Skeptical Fails and Wins This Week

Hello Skeptifans. Here’s your Fails and Wins in the media this week.

Don’t build more reactors in Clarington: anti-nuclear activist
Art sent in this link. The merits of nuclear power are worthy of debate. There are risks and benefits. But much of the debate is based on fear more than facts. Look at this quote: “All reactors should be shut down. I don’t understand, in light of the current events, how we can be so rational.” In context, the activist is suggesting rationality is the enemy of human empathy. You hear this argument a lot in woo circles. But if we are to value human life, shouldn’t we be putting our rational side to work to determine the best way to preserve it? This story is reporting on a panel discussion that was called “No radiation is safe”. This is clearly false….we are exposed to all sorts of natural radiation every day without ill effects. Let’s keep the debate on nuclear power in the rational arena.

Won’t Get Fooled Again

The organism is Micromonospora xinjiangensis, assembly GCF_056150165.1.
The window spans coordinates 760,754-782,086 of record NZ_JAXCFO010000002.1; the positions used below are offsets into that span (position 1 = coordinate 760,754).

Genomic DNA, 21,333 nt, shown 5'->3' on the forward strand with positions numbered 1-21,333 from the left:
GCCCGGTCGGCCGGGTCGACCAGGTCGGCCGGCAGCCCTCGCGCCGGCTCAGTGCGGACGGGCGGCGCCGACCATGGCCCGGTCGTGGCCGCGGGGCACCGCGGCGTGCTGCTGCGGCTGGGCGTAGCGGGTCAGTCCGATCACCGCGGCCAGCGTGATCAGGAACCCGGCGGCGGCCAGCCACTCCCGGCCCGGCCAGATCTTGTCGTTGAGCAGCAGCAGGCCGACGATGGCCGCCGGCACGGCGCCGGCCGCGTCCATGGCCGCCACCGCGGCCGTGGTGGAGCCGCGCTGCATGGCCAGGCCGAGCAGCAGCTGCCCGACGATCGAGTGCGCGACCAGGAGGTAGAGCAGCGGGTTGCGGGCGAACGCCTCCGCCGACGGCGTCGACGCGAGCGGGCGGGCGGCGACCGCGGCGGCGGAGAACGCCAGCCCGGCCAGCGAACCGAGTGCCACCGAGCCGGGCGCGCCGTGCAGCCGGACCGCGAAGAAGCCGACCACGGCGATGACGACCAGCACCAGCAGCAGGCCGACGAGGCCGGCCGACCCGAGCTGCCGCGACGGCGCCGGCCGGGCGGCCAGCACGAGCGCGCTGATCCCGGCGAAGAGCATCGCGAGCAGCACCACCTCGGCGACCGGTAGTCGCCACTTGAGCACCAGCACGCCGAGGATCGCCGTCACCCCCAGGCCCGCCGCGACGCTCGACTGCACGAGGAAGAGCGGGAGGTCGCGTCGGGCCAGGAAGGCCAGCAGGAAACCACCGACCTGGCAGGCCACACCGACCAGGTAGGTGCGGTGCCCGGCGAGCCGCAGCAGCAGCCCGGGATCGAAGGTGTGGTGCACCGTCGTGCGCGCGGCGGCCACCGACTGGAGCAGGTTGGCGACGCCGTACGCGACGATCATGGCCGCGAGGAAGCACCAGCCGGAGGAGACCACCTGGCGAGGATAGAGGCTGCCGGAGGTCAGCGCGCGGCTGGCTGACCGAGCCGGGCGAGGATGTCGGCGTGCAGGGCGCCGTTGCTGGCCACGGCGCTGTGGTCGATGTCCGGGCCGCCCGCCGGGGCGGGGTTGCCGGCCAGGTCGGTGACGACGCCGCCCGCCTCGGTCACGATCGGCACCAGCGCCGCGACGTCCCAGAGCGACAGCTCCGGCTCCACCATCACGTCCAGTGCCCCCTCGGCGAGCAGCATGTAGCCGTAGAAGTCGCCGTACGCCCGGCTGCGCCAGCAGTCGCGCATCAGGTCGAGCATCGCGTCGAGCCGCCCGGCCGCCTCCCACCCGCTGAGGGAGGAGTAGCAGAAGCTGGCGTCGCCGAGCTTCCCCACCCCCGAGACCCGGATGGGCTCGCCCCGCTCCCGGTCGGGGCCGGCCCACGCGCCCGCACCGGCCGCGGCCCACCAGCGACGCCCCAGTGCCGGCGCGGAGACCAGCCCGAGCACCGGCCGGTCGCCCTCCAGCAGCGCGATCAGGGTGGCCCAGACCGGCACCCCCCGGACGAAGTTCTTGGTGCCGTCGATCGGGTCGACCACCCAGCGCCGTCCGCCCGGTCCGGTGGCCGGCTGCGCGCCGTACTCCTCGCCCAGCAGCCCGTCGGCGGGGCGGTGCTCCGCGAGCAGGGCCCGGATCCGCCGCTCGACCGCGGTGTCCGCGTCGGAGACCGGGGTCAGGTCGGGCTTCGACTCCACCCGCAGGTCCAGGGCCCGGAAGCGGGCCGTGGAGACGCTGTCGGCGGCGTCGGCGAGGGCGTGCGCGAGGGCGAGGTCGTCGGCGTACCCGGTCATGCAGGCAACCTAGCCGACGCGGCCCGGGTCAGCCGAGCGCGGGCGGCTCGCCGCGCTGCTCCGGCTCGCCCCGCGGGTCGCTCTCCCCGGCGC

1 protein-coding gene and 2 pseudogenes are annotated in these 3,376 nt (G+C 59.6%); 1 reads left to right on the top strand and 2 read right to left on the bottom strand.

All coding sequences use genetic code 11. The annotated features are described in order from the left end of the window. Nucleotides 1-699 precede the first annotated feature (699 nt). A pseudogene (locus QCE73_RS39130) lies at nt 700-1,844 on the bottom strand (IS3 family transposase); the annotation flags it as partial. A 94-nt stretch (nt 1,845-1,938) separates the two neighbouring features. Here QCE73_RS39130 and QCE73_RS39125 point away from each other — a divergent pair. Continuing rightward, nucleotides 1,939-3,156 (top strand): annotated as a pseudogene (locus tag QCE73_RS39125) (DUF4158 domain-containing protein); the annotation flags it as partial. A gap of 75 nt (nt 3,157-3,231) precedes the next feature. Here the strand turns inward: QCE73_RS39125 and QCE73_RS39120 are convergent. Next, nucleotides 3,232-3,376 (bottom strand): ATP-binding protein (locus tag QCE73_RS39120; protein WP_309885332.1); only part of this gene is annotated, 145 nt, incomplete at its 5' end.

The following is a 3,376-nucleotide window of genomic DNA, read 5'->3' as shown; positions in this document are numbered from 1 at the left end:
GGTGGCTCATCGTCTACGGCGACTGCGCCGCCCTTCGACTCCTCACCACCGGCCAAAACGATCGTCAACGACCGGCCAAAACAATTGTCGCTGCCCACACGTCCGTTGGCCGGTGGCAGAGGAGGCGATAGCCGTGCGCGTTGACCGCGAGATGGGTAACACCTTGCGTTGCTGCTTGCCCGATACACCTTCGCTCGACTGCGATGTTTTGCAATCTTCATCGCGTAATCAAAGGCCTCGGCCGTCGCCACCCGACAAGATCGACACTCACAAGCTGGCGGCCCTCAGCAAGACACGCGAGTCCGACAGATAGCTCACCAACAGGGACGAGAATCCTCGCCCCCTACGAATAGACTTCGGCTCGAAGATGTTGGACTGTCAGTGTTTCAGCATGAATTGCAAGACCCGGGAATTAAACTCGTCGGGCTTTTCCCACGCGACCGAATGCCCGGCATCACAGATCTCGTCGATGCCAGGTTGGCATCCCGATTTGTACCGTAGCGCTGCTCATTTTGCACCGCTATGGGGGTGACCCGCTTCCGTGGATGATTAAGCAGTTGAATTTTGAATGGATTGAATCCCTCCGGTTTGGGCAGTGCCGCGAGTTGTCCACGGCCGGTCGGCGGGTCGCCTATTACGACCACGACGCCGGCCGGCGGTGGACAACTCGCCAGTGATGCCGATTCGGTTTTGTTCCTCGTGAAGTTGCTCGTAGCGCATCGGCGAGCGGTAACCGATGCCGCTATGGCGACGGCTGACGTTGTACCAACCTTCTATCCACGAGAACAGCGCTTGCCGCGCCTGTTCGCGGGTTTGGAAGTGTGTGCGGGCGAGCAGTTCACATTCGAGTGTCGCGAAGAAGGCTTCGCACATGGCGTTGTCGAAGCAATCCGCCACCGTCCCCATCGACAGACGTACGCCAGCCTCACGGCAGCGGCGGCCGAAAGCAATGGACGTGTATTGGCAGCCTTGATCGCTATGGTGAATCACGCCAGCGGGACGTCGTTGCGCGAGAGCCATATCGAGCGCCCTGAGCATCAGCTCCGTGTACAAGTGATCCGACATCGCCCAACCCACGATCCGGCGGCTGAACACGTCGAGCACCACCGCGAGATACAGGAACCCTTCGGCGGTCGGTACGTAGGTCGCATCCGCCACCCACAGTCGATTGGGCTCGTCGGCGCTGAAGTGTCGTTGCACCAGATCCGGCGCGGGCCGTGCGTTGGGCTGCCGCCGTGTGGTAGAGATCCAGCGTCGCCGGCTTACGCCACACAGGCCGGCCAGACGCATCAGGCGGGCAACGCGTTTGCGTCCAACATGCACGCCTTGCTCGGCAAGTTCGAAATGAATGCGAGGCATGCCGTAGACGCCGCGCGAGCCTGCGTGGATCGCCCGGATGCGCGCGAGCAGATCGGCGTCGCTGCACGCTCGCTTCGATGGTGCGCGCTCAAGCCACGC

Fred sent this in. CBC’s Marketplace did an interesting thing for April Fool’s. Instead of exposing scams as they normally do on the show, they became the scam artists! Then they interviewed their victims to get some insight into why people fall for scams in the first place. You can watch the full episode online. Us skeptics usually feel like we’re less gullible than the average person, but I can see falling for some of the scams they demonstrated. Check it out.

The promise and perils of backyard herbalism
Lorne sent in this link. It seems there’s a trend in herbalism to do it yourself these days. Why buy herbal supplements when you can grow the herbs in your backyard or community garden? On the one hand, at least bogus herbal remedy sellers would lose some of their market share. On the other hand, it’s impossible to regulate what someone is pulling out of their garden….and the dangers are clear. This article isn’t full on woovertising…it does devote some paragraphs to the risks and lack of evidence for herbal remedies. However, it still gives false balance to a side without evidence.

That’s the Fails and Wins for this week folks. Send me your links at links [at] skeptinorth [dot] com.

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  • Melany Hamill

    Melany proudly uses the titles of both geek and nerd. As a science-enthusiast and fan of debate, Melany likes to get her facts straight. She graduated from the University of British Columbia with a degree in Chemical Engineering. Since then her career path has meandered to its current spot as a project manager at a video game studio. Melany lives near beautiful Vancouver, British Columbia. She is not seeking treatment for her caffeine addiction.